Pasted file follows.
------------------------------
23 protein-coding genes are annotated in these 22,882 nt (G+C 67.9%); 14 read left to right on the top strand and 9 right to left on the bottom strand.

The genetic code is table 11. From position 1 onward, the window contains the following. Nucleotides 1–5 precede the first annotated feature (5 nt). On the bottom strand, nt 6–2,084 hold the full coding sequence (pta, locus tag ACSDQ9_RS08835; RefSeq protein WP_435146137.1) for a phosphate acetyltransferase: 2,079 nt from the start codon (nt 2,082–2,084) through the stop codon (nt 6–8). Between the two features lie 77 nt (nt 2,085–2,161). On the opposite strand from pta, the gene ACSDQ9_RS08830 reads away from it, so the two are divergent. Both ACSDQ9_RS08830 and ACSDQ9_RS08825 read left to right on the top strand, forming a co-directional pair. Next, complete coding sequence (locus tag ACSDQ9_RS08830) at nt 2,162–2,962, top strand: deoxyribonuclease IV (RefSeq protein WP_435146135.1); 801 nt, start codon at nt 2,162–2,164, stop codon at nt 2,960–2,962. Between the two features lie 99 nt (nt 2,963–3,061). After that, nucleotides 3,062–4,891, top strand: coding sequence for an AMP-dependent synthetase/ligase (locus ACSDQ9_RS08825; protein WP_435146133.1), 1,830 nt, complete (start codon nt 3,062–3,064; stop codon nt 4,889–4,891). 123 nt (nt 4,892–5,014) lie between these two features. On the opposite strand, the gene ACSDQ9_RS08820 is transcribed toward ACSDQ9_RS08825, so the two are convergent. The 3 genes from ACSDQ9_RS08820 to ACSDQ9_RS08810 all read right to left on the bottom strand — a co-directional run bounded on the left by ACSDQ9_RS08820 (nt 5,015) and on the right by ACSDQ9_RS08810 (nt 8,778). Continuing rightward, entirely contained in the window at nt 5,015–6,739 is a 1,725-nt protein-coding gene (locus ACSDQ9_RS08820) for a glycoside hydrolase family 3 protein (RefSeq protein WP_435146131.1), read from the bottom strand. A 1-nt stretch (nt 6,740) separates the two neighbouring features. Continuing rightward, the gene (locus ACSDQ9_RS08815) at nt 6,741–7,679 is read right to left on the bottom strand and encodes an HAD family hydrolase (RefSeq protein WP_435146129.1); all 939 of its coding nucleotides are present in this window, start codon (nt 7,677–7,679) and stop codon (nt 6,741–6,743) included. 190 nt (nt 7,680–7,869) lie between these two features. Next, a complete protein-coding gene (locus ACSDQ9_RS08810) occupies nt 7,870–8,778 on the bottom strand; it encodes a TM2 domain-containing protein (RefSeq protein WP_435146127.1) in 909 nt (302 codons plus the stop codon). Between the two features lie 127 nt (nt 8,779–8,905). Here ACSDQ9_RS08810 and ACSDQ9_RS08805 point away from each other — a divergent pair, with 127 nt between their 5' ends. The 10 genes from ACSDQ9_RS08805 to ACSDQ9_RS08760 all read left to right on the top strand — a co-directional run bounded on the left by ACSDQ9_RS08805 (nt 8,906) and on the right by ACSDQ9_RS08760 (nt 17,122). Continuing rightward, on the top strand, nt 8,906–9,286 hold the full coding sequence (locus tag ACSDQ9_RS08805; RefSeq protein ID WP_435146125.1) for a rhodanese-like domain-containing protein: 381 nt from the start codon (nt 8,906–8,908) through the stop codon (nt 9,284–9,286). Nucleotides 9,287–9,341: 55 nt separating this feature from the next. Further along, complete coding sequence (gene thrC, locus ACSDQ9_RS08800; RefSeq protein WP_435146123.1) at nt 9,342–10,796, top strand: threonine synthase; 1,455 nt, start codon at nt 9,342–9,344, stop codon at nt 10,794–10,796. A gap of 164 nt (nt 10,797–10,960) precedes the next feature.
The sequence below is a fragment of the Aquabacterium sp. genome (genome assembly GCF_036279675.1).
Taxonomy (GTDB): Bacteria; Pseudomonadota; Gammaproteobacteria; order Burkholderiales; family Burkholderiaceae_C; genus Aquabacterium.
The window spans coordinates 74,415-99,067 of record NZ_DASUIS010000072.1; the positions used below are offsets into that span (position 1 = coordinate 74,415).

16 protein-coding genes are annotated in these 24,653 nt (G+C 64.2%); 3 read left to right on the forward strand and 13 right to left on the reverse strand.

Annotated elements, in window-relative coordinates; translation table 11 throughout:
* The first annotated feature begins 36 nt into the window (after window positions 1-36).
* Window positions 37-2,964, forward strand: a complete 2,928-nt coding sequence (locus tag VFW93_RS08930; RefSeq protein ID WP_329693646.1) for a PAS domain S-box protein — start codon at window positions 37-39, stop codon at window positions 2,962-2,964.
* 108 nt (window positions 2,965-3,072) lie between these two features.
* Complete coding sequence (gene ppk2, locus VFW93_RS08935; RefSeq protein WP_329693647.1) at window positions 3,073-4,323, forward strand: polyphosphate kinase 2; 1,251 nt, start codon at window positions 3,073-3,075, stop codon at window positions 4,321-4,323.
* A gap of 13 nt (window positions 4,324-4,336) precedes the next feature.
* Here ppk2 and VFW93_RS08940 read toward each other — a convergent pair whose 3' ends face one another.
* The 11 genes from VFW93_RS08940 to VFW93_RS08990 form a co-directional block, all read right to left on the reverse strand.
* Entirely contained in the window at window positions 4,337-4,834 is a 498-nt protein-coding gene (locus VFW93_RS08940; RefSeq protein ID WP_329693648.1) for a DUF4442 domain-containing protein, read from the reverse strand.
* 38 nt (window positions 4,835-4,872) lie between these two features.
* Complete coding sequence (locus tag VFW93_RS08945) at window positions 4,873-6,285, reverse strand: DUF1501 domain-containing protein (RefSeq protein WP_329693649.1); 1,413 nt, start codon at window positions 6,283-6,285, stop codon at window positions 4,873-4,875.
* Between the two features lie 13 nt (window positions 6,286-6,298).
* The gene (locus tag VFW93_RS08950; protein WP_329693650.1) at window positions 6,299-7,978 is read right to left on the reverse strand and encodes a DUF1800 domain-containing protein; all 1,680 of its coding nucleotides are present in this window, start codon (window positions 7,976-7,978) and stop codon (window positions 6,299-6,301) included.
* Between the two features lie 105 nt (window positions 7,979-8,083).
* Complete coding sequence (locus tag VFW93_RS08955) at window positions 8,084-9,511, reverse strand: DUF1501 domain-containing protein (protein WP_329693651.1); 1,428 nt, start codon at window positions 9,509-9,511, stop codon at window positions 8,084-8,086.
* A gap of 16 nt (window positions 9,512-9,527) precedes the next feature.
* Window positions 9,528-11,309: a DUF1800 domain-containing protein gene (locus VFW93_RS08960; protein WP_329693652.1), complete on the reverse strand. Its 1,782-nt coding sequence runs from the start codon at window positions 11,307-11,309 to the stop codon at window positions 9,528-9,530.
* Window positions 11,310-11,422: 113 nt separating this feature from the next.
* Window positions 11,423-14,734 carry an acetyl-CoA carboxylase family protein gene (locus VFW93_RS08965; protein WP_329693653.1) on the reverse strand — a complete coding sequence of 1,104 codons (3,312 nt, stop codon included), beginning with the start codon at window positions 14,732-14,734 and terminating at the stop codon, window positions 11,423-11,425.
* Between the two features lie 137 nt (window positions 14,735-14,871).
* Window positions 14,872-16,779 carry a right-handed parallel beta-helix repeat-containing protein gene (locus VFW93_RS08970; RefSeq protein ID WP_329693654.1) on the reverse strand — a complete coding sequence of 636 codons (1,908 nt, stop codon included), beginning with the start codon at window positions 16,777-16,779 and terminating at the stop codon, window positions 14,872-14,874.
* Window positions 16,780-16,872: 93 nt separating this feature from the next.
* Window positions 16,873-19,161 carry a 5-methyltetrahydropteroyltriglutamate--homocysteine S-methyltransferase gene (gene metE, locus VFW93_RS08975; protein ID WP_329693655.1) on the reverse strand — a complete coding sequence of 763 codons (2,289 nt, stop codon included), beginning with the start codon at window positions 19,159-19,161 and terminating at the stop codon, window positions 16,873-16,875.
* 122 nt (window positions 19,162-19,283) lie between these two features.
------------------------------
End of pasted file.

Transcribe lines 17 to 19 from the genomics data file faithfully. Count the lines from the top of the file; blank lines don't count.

* Complete coding sequence (locus tag VFW93_RS08945) at window positions 4,873-6,285, reverse strand: DUF1501 domain-containing protein (RefSeq protein WP_329693649.1); 1,413 nt, start codon at window positions 6,283-6,285, stop codon at window positions 4,873-4,875.
* Between the two features lie 13 nt (window positions 6,286-6,298).
* The gene (locus tag VFW93_RS08950; protein WP_329693650.1) at window positions 6,299-7,978 is read right to left on the reverse strand and encodes a DUF1800 domain-containing protein; all 1,680 of its coding nucleotides are present in this window, start codon (window positions 7,976-7,978) and stop codon (window positions 6,299-6,301) included.